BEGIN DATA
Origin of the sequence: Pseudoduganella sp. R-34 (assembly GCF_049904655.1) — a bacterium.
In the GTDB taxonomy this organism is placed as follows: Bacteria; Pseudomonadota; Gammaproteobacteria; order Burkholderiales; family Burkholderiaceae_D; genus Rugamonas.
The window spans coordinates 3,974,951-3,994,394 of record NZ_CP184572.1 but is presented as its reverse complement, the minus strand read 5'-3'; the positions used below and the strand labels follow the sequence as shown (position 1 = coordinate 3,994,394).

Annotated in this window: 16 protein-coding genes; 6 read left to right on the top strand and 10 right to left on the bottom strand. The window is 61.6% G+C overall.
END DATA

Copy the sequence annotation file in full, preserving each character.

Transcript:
Origin of the sequence: Pseudoduganella sp. R-34 (assembly GCF_049904655.1) — a bacterium.
In the GTDB taxonomy this organism is placed as follows: Bacteria; Pseudomonadota; Gammaproteobacteria; order Burkholderiales; family Burkholderiaceae_D; genus Rugamonas.
The window spans coordinates 3,974,951-3,994,394 of record NZ_CP184572.1 but is presented as its reverse complement, the minus strand read 5'-3'; the positions used below and the strand labels follow the sequence as shown (position 1 = coordinate 3,994,394).

Annotated in this window: 16 protein-coding genes; 6 read left to right on the top strand and 10 right to left on the bottom strand. The window is 61.6% G+C overall.